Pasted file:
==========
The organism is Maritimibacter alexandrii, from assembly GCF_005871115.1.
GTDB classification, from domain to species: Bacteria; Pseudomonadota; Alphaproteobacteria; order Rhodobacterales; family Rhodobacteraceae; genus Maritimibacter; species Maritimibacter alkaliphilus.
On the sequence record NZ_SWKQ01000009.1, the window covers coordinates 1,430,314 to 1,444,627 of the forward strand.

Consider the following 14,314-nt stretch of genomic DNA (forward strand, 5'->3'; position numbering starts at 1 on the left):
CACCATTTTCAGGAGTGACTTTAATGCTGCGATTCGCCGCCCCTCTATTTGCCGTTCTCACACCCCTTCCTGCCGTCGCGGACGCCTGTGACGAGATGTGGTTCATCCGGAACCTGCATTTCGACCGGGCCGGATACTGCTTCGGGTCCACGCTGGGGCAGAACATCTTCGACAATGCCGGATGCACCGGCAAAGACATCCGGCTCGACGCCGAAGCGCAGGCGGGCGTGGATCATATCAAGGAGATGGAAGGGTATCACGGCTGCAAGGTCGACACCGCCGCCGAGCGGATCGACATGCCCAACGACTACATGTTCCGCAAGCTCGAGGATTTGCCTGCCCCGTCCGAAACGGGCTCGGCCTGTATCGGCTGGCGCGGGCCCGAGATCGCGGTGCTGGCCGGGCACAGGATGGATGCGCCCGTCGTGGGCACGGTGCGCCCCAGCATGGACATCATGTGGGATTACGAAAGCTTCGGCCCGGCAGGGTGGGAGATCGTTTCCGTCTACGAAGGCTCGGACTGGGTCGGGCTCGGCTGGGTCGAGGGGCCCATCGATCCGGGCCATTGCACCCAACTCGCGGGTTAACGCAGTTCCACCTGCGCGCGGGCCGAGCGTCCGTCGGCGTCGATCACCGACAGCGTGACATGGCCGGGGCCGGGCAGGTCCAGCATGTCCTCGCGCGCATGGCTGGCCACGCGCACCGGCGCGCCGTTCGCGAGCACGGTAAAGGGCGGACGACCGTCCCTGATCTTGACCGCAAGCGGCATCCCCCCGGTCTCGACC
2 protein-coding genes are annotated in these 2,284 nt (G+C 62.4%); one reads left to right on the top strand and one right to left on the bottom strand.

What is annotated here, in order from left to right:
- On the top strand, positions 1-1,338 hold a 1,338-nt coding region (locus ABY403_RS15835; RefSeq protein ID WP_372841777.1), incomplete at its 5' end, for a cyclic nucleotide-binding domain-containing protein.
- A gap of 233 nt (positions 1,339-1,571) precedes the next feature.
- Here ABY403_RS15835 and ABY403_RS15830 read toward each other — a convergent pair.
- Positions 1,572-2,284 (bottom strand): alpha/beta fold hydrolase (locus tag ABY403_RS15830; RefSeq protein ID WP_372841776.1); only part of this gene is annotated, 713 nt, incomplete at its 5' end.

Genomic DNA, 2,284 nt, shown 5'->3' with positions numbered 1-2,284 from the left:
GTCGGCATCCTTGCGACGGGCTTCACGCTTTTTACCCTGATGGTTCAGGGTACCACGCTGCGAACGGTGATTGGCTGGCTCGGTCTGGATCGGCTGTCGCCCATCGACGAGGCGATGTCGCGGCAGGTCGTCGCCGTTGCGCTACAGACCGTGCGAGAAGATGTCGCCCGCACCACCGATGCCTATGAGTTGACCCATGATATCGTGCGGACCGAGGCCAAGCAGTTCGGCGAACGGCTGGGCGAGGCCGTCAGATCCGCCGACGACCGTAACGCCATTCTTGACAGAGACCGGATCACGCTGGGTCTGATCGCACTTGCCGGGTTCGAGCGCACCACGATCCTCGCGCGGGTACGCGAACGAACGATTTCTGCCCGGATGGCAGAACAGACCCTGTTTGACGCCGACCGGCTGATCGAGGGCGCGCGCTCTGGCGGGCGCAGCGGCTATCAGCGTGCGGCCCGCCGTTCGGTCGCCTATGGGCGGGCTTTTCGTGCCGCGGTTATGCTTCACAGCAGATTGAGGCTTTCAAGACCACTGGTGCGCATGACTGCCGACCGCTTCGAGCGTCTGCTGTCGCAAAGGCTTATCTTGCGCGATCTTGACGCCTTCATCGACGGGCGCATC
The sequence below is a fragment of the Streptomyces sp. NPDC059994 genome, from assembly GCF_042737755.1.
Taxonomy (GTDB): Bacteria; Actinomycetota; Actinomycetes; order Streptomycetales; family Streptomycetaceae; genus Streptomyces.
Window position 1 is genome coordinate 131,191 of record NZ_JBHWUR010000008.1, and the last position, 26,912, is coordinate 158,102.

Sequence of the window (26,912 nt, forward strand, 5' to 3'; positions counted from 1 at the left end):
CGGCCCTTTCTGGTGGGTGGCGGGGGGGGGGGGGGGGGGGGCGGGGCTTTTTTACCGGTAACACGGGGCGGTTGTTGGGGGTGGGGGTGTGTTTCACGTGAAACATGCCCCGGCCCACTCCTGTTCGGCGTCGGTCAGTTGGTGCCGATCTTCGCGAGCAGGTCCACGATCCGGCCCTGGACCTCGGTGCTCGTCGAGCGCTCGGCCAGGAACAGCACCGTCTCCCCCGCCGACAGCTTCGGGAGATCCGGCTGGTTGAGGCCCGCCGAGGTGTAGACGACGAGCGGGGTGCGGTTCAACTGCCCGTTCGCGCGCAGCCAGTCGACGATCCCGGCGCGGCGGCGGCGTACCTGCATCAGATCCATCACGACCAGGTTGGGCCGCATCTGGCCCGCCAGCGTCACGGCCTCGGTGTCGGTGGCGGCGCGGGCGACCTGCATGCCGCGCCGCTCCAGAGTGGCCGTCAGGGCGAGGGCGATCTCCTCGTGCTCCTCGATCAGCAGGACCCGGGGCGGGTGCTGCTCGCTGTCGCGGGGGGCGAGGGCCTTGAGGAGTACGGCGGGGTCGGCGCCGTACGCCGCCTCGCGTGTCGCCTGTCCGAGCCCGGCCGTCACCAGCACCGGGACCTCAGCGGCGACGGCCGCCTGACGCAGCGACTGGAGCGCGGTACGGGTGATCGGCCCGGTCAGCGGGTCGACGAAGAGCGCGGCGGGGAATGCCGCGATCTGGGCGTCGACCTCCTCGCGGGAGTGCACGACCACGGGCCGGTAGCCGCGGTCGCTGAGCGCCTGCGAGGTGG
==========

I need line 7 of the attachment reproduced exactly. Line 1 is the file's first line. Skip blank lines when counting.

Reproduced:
What is annotated here, in order from left to right: